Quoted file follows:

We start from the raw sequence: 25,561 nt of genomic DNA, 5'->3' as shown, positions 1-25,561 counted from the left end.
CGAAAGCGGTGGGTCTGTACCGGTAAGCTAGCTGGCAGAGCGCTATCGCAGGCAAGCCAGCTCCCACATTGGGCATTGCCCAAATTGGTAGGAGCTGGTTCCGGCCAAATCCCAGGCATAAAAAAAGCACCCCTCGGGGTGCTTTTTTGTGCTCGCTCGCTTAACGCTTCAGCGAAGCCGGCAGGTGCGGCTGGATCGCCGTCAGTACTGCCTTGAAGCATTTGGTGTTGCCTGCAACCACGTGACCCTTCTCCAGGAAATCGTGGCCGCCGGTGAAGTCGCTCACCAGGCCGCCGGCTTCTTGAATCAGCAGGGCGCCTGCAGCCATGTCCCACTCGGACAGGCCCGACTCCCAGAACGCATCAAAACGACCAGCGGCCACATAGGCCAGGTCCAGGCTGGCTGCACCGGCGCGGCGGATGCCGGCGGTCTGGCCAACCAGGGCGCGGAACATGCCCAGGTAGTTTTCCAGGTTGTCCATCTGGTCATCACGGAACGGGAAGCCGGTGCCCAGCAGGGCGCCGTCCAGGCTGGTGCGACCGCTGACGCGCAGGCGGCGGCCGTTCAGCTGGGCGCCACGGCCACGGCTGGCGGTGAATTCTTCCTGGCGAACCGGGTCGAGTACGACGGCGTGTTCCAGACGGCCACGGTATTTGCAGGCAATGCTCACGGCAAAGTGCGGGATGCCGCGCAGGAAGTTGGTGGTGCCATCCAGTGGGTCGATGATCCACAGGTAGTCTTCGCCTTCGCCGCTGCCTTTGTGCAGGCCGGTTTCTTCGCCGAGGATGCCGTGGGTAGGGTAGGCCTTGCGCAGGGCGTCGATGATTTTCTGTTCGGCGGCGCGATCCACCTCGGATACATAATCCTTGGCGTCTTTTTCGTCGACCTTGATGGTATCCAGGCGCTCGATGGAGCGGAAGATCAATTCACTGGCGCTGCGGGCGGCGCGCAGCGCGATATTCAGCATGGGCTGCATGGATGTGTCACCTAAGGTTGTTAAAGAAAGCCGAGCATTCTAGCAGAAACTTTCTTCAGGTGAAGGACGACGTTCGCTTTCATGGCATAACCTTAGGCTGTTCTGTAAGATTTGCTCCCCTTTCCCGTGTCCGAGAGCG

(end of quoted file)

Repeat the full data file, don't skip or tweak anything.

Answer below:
We start from the raw sequence: 25,561 nt of genomic DNA, 5'->3' as shown, positions 1-25,561 counted from the left end.
CGAAAGCGGTGGGTCTGTACCGGTAAGCTAGCTGGCAGAGCGCTATCGCAGGCAAGCCAGCTCCCACATTGGGCATTGCCCAAATTGGTAGGAGCTGGTTCCGGCCAAATCCCAGGCATAAAAAAAGCACCCCTCGGGGTGCTTTTTTGTGCTCGCTCGCTTAACGCTTCAGCGAAGCCGGCAGGTGCGGCTGGATCGCCGTCAGTACTGCCTTGAAGCATTTGGTGTTGCCTGCAACCACGTGACCCTTCTCCAGGAAATCGTGGCCGCCGGTGAAGTCGCTCACCAGGCCGCCGGCTTCTTGAATCAGCAGGGCGCCTGCAGCCATGTCCCACTCGGACAGGCCCGACTCCCAGAACGCATCAAAACGACCAGCGGCCACATAGGCCAGGTCCAGGCTGGCTGCACCGGCGCGGCGGATGCCGGCGGTCTGGCCAACCAGGGCGCGGAACATGCCCAGGTAGTTTTCCAGGTTGTCCATCTGGTCATCACGGAACGGGAAGCCGGTGCCCAGCAGGGCGCCGTCCAGGCTGGTGCGACCGCTGACGCGCAGGCGGCGGCCGTTCAGCTGGGCGCCACGGCCACGGCTGGCGGTGAATTCTTCCTGGCGAACCGGGTCGAGTACGACGGCGTGTTCCAGACGGCCACGGTATTTGCAGGCAATGCTCACGGCAAAGTGCGGGATGCCGCGCAGGAAGTTGGTGGTGCCATCCAGTGGGTCGATGATCCACAGGTAGTCTTCGCCTTCGCCGCTGCCTTTGTGCAGGCCGGTTTCTTCGCCGAGGATGCCGTGGGTAGGGTAGGCCTTGCGCAGGGCGTCGATGATTTTCTGTTCGGCGGCGCGATCCACCTCGGATACATAATCCTTGGCGTCTTTTTCGTCGACCTTGATGGTATCCAGGCGCTCGATGGAGCGGAAGATCAATTCACTGGCGCTGCGGGCGGCGCGCAGCGCGATATTCAGCATGGGCTGCATGGATGTGTCACCTAAGGTTGTTAAAGAAAGCCGAGCATTCTAGCAGAAACTTTCTTCAGGTGAAGGACGACGTTCGCTTTCATGGCATAACCTTAGGCTGTTCTGTAAGATTTGCTCCCCTTTCCCGTGTCCGAGAGCG